Monitoring the movements of juvenile Pacific Lamprey (Entosphenus tridentatus) in the Yakima River, Washington, using acoustic telemetry, 2019–20
Anthropogenic barriers to main-stem and tributary passage are one of the primary threats associated with declining populations of Pacific Lamprey (Entosphenus tridentatus) in the Columbia River Basin. Juvenile lamprey are of special interest because their downstream migration to the ocean may be affected by barriers such as dams or water diversions. Telemetry studies that describe the movement and passage of juvenile lamprey have not been possible until the recent development of a micro-transmitter specifically for use in juvenile lamprey and eels. Through a collaborative research approach, we used these prototype transmitters and acoustic monitoring arrays installed for a juvenile salmon (Oncorhynchus spp.) migration study to evaluate juvenile lamprey movements in the Yakima River (river kilometer 179 to the river mouth) in 2019 and 2020. We tagged and released 152 juvenile lamprey from April 30 to June 5, 2019, and on June 9, 2020. Lamprey were released 6.9 kilometers (km) upstream from Wapato Dam, 1.2 km upstream from Prosser Dam, and into the canal and tailrace at Prosser Dam. Most tagged lamprey did not initiate downstream movements within the 18 days of tag life, as evidenced by our detections of lamprey in the highest numbers at the first monitoring site downstream from their release site, with limited or no detections at sites farther downstream. There was no evidence of missed detections (lamprey detected at a downstream site without corresponding detections upstream). Overall detections of tagged lamprey were low: 27.0 percent in 2019 and 48.0 percent in 2020. River flows were less than the 10-year average during the monitoring period and water temperatures were variable. Lamprey arrived at detections sites predominantly during periods of darkness (85.3–96.6 percent) following daytime releases. Travel rates through the study area ranged from 0.2 to 45.3 kilometers per day, and lamprey generally remained at each detection station for less than about 20 minutes. Groups of lamprey released together generally had similar travel rates with a small number of fish that moved more quickly or slowly than the remainder of the group. In addition to monitoring the migration and behavior of juvenile lamprey, we also assessed some assumptions of survival models (determining downstream drift of purposely killed fish and empirically measuring transmitter operating life) to benefit future evaluations focused on migration survival of juvenile lamprey.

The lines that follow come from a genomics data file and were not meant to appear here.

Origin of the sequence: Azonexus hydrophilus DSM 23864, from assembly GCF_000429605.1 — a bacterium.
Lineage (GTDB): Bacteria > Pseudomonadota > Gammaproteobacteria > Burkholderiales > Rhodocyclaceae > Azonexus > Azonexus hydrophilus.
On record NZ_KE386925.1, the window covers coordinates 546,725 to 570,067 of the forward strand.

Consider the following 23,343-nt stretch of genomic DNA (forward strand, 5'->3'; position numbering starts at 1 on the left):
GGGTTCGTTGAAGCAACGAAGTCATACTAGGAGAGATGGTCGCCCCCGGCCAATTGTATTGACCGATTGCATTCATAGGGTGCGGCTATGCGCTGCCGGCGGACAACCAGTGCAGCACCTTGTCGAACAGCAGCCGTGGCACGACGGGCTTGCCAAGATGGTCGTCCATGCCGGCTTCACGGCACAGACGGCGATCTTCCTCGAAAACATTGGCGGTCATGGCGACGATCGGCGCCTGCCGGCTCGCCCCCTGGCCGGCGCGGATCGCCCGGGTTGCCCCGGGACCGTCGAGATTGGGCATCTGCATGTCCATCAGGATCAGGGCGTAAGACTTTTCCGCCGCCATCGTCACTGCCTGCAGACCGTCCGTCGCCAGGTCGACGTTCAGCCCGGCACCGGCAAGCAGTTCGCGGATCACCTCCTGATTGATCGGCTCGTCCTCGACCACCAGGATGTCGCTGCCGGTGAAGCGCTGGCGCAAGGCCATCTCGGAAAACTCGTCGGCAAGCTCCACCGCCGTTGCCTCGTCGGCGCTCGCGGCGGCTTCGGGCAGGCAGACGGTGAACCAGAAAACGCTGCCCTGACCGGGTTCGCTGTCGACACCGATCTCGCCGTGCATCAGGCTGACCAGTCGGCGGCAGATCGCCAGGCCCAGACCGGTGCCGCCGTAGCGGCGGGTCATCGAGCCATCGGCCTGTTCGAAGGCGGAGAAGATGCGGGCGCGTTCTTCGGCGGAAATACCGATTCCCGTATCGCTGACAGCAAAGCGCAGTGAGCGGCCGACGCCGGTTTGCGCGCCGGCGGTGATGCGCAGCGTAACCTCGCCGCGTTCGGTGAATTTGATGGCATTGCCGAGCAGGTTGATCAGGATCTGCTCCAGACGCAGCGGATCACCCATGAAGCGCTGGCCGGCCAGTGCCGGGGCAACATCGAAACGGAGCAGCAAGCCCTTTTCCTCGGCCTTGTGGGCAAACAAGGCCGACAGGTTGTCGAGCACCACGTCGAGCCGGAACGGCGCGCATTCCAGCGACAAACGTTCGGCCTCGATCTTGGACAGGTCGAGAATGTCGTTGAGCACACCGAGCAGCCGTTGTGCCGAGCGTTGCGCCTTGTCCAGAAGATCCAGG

|Monitoring the movements of juvenile Pacific Lamprey (Entosphenus tridentatus) in the Yakima River, Washington, using acoustic telemetry, 2019–20
|Theresa L. Liedtke, Ralph T. Lampman, Patrick Monk, Amy C. Hansen, Tobias J. Kock, Tyler E. Beals, Daniel Z. Deng, Michael S. Porter
|USGS Numbered Series
|USGS Publications Warehouse
|Western Fisheries Research Center